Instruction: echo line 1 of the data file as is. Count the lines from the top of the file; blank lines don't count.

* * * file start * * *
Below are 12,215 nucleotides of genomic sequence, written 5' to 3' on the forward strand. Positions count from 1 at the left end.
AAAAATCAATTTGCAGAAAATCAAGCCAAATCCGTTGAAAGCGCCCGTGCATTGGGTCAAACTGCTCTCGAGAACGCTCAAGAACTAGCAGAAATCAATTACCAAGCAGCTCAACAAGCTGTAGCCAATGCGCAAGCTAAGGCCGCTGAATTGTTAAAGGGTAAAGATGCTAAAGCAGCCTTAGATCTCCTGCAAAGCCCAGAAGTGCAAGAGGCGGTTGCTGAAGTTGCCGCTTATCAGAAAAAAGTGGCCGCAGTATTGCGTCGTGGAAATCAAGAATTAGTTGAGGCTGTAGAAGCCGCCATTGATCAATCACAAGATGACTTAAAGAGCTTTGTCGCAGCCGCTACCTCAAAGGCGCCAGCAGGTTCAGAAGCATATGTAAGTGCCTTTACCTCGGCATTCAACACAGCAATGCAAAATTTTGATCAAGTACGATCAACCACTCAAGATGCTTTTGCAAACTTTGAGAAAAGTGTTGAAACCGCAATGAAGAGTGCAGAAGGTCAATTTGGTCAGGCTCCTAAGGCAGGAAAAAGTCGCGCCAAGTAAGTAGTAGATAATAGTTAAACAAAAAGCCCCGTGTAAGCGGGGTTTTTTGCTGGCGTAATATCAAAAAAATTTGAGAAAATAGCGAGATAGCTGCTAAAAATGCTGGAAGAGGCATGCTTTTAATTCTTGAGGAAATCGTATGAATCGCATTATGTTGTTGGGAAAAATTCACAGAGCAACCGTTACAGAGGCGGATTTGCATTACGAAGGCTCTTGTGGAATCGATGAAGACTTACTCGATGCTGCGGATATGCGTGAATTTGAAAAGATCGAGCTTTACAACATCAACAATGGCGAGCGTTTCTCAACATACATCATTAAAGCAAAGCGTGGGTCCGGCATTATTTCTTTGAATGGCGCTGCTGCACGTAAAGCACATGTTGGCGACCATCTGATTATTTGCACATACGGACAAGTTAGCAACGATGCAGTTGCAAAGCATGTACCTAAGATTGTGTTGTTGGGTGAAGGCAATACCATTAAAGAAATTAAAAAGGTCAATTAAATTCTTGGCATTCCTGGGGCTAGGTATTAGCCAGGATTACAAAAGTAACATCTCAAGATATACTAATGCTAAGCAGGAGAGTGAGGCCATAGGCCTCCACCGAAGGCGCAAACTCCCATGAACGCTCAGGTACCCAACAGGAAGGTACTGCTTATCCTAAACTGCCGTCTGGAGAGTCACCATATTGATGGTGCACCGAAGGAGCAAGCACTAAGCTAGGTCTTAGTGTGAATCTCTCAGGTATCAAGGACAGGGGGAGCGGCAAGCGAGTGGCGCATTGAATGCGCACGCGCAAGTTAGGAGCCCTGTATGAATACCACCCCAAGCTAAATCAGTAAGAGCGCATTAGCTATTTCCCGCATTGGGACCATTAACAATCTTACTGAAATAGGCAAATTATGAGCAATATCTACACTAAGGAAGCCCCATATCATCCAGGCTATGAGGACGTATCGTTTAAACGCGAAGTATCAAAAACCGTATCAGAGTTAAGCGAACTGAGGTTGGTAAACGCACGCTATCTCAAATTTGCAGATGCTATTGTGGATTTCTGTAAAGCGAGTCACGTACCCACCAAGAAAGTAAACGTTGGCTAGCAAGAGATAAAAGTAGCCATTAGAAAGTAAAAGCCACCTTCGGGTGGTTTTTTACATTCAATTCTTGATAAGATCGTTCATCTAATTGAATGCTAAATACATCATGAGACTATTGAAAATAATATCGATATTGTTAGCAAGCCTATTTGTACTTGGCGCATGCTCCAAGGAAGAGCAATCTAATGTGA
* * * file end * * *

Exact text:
Below are 12,215 nucleotides of genomic sequence, written 5' to 3' on the forward strand. Positions count from 1 at the left end.